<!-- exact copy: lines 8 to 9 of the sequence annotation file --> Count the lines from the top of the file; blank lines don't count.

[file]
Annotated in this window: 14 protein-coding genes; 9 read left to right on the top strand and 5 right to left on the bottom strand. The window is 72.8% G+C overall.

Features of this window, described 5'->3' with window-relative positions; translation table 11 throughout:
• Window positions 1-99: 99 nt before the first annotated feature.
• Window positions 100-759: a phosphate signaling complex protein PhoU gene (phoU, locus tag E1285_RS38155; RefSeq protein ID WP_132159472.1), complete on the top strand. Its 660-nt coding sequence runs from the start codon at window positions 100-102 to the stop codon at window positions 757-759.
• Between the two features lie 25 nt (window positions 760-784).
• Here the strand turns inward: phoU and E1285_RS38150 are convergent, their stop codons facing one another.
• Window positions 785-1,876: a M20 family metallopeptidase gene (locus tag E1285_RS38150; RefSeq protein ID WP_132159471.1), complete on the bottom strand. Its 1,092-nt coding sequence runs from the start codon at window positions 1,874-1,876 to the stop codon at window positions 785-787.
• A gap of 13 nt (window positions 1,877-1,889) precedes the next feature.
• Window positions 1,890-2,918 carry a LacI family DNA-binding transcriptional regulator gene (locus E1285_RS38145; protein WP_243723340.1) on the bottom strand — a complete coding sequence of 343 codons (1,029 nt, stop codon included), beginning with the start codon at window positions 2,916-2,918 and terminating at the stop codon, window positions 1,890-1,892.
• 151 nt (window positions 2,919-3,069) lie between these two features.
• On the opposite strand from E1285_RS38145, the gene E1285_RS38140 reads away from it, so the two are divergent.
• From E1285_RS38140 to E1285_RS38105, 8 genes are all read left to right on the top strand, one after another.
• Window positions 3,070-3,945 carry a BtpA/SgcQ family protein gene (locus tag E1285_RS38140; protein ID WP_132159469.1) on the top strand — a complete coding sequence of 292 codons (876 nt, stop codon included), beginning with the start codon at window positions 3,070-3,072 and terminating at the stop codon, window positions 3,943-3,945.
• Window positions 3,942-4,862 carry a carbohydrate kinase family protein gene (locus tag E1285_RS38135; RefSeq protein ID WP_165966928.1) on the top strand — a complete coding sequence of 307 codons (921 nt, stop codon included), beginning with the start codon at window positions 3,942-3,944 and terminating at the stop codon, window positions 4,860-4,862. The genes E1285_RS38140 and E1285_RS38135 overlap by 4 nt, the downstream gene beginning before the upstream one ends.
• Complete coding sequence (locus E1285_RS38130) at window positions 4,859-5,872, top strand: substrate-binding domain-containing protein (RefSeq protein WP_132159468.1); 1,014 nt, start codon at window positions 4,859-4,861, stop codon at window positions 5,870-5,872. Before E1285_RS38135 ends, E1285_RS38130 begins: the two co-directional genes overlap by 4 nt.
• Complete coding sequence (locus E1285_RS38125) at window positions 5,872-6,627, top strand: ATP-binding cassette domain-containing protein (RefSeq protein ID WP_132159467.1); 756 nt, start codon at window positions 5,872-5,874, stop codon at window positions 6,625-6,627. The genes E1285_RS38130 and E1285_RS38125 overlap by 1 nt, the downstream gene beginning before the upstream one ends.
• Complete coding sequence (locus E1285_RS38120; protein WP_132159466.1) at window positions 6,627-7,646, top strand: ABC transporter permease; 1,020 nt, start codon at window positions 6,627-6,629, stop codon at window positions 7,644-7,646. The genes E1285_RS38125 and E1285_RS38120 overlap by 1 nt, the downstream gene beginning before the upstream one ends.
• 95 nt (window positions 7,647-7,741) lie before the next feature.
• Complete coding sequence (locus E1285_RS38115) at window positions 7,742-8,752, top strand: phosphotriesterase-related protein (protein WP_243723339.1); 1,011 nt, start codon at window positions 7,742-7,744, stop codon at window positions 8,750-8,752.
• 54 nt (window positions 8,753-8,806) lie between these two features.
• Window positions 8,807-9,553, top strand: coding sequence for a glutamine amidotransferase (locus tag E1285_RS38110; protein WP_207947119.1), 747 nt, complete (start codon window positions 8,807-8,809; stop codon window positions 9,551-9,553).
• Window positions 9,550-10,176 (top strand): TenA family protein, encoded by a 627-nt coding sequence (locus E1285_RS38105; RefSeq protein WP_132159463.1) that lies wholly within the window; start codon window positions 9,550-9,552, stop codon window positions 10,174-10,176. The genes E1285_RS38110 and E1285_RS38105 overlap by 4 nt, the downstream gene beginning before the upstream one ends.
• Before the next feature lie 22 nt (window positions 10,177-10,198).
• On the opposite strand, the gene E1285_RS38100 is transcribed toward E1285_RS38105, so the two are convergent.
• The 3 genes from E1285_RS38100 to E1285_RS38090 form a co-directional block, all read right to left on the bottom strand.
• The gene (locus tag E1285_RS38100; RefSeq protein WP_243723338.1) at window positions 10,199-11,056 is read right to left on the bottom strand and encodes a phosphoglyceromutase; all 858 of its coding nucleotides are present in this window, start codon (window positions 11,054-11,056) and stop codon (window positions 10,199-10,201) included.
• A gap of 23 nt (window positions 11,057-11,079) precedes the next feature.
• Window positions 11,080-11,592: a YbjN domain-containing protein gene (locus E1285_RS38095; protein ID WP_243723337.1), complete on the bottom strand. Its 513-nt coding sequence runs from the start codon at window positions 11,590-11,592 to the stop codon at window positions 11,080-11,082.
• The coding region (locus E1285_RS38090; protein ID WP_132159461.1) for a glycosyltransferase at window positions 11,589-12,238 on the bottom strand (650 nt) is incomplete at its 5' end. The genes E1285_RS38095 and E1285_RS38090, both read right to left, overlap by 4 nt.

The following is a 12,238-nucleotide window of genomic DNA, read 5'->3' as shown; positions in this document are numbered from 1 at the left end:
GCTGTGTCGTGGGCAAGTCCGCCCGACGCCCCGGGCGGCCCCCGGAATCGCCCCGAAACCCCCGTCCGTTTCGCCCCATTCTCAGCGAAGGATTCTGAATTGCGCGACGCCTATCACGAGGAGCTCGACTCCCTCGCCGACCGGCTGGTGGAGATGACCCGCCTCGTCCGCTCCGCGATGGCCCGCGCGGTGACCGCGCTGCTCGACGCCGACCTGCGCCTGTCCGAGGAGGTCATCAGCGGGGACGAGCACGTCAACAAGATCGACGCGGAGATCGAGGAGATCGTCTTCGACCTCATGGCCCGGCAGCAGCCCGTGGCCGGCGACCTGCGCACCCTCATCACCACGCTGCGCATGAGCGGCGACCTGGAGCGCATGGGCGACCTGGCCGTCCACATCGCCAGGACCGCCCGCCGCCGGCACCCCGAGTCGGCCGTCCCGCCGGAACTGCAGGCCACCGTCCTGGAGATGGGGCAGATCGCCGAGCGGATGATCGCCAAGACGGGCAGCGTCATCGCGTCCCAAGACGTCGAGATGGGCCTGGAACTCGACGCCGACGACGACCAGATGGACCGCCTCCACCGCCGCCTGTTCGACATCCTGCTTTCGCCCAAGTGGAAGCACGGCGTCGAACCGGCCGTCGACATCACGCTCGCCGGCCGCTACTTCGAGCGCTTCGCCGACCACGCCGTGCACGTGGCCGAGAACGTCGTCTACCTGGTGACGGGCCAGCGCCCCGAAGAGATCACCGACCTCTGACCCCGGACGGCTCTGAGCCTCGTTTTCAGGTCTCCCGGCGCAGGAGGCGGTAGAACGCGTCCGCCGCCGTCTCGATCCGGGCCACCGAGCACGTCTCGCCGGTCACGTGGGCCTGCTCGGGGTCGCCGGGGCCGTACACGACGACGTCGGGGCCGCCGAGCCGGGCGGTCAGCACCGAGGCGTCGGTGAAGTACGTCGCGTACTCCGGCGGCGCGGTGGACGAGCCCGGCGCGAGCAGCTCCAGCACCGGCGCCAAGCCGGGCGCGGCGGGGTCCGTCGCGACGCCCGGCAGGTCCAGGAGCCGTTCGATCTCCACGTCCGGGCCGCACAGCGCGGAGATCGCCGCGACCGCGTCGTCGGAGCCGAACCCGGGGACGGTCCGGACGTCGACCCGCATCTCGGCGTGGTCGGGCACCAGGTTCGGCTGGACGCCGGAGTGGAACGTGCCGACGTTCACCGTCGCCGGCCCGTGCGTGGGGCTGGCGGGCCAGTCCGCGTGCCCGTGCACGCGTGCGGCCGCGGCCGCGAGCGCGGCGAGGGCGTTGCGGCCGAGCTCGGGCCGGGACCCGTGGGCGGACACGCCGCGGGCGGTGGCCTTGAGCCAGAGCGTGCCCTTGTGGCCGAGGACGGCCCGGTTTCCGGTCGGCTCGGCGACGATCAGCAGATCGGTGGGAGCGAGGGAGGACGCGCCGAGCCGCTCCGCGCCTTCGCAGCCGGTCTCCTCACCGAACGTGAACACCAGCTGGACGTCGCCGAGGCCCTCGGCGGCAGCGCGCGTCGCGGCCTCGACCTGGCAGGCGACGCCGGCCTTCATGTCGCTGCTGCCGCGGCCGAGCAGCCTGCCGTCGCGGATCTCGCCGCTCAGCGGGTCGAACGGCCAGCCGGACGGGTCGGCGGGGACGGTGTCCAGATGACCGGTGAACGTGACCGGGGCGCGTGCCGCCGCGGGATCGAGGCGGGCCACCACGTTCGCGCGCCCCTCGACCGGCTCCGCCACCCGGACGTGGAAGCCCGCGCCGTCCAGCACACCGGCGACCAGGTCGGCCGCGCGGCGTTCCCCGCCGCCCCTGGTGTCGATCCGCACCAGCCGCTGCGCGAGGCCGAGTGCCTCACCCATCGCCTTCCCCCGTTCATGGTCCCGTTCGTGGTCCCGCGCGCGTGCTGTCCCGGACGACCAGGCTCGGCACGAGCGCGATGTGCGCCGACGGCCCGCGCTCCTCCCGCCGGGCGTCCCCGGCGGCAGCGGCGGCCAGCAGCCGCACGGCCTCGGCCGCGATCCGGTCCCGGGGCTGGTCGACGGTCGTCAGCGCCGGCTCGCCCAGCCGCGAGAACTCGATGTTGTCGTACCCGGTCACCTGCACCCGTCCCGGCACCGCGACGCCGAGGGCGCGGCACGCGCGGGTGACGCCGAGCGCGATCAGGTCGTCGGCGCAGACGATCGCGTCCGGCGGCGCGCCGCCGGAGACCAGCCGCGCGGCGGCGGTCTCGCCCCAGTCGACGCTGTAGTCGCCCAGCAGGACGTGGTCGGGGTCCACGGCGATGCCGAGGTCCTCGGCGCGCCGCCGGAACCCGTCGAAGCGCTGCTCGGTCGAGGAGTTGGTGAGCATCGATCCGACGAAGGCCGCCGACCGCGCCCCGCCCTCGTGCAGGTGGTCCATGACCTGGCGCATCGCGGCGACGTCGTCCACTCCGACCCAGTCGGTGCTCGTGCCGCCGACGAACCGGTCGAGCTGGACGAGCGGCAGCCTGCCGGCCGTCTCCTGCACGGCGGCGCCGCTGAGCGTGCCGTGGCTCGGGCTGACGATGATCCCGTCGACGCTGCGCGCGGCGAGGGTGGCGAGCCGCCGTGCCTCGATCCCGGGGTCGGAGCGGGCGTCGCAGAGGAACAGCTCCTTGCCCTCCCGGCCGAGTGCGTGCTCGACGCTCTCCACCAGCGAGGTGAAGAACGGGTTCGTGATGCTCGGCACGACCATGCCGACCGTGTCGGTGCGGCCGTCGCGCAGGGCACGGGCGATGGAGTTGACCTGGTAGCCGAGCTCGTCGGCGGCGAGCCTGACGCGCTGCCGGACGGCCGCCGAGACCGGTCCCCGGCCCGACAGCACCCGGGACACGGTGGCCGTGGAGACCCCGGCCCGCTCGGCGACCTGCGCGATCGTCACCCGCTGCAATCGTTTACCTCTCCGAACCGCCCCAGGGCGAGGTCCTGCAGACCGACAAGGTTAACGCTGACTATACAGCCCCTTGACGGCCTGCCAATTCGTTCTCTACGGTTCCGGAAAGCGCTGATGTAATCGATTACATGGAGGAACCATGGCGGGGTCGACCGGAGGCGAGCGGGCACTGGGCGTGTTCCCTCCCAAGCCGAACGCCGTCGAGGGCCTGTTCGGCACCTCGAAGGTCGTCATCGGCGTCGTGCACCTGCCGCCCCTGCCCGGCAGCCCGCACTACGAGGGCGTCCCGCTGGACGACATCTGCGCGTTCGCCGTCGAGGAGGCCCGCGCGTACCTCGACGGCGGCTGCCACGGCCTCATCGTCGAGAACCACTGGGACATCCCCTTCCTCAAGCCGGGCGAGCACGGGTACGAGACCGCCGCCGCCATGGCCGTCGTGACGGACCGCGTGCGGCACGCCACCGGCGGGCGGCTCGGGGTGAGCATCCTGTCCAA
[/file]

• A gap of 13 nt (window positions 1,877-1,889) precedes the next feature.
• Window positions 1,890-2,918 carry a LacI family DNA-binding transcriptional regulator gene (locus E1285_RS38145; protein WP_243723340.1) on the bottom strand — a complete coding sequence of 343 codons (1,029 nt, stop codon included), beginning with the start codon at window positions 2,916-2,918 and terminating at the stop codon, window positions 1,890-1,892.